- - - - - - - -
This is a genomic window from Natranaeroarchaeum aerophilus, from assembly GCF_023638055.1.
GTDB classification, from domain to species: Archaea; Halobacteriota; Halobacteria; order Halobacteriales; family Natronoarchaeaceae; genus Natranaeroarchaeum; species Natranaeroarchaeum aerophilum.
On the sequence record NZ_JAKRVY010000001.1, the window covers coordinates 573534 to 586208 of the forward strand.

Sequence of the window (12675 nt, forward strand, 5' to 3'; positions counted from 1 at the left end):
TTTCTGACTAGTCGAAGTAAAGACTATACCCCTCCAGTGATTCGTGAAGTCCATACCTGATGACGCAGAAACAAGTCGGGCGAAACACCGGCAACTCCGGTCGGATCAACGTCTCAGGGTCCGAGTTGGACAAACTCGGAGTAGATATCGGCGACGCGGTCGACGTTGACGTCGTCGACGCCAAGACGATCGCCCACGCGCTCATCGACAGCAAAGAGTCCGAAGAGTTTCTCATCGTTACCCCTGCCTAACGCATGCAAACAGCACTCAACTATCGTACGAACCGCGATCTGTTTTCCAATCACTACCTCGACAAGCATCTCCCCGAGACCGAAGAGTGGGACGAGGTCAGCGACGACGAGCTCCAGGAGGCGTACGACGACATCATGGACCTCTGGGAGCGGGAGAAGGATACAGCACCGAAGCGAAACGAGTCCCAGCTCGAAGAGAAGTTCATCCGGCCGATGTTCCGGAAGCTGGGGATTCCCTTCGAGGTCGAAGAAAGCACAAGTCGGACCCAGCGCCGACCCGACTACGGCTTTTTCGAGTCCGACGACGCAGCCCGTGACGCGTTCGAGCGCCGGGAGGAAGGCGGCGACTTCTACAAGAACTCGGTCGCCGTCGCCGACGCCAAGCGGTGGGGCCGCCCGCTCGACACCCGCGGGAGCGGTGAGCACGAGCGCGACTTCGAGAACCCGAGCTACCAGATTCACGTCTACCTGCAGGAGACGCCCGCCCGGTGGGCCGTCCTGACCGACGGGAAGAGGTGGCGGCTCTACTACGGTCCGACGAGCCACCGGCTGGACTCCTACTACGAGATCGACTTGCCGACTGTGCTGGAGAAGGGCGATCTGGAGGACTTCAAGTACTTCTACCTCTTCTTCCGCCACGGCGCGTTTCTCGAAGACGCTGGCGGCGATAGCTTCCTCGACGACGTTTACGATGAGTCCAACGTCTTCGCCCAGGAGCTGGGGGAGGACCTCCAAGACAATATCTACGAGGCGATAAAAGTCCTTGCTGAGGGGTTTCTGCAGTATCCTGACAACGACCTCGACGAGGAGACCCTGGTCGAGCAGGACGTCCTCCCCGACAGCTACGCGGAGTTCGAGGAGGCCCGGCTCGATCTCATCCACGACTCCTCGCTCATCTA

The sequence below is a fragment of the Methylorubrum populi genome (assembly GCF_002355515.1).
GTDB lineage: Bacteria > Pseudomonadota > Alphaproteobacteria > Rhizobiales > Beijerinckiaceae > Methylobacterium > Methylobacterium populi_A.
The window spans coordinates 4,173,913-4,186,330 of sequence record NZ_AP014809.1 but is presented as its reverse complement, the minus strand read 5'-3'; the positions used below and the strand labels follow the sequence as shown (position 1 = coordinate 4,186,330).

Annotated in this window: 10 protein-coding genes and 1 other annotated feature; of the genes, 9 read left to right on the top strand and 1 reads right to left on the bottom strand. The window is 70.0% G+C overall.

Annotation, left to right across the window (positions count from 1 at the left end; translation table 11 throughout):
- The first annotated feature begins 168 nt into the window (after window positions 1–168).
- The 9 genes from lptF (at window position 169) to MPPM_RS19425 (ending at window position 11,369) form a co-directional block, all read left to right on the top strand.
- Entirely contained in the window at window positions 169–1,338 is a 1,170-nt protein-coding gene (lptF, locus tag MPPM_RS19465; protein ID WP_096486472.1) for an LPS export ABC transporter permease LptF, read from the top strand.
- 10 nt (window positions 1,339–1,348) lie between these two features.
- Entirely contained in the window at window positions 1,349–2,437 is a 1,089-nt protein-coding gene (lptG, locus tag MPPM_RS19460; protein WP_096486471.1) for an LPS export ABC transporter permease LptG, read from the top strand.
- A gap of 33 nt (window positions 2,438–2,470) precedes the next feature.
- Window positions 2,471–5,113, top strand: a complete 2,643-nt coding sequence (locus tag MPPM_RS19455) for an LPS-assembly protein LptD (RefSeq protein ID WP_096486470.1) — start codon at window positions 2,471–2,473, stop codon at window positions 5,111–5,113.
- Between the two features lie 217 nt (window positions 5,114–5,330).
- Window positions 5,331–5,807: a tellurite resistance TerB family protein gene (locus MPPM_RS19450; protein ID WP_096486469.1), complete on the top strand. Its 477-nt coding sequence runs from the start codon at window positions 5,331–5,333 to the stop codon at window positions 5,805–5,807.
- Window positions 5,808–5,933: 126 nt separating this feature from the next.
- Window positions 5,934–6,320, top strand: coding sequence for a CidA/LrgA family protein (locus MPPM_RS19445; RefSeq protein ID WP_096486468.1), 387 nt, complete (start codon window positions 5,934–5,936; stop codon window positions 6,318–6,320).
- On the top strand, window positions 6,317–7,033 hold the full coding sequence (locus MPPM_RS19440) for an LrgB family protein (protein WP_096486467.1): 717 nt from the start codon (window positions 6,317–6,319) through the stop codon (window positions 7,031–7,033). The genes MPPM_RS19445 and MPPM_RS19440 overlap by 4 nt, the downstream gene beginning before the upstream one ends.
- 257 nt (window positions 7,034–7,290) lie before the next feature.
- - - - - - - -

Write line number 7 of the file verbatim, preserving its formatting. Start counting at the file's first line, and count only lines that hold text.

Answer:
GTDB lineage: Bacteria > Pseudomonadota > Alphaproteobacteria > Rhizobiales > Beijerinckiaceae > Methylobacterium > Methylobacterium populi_A.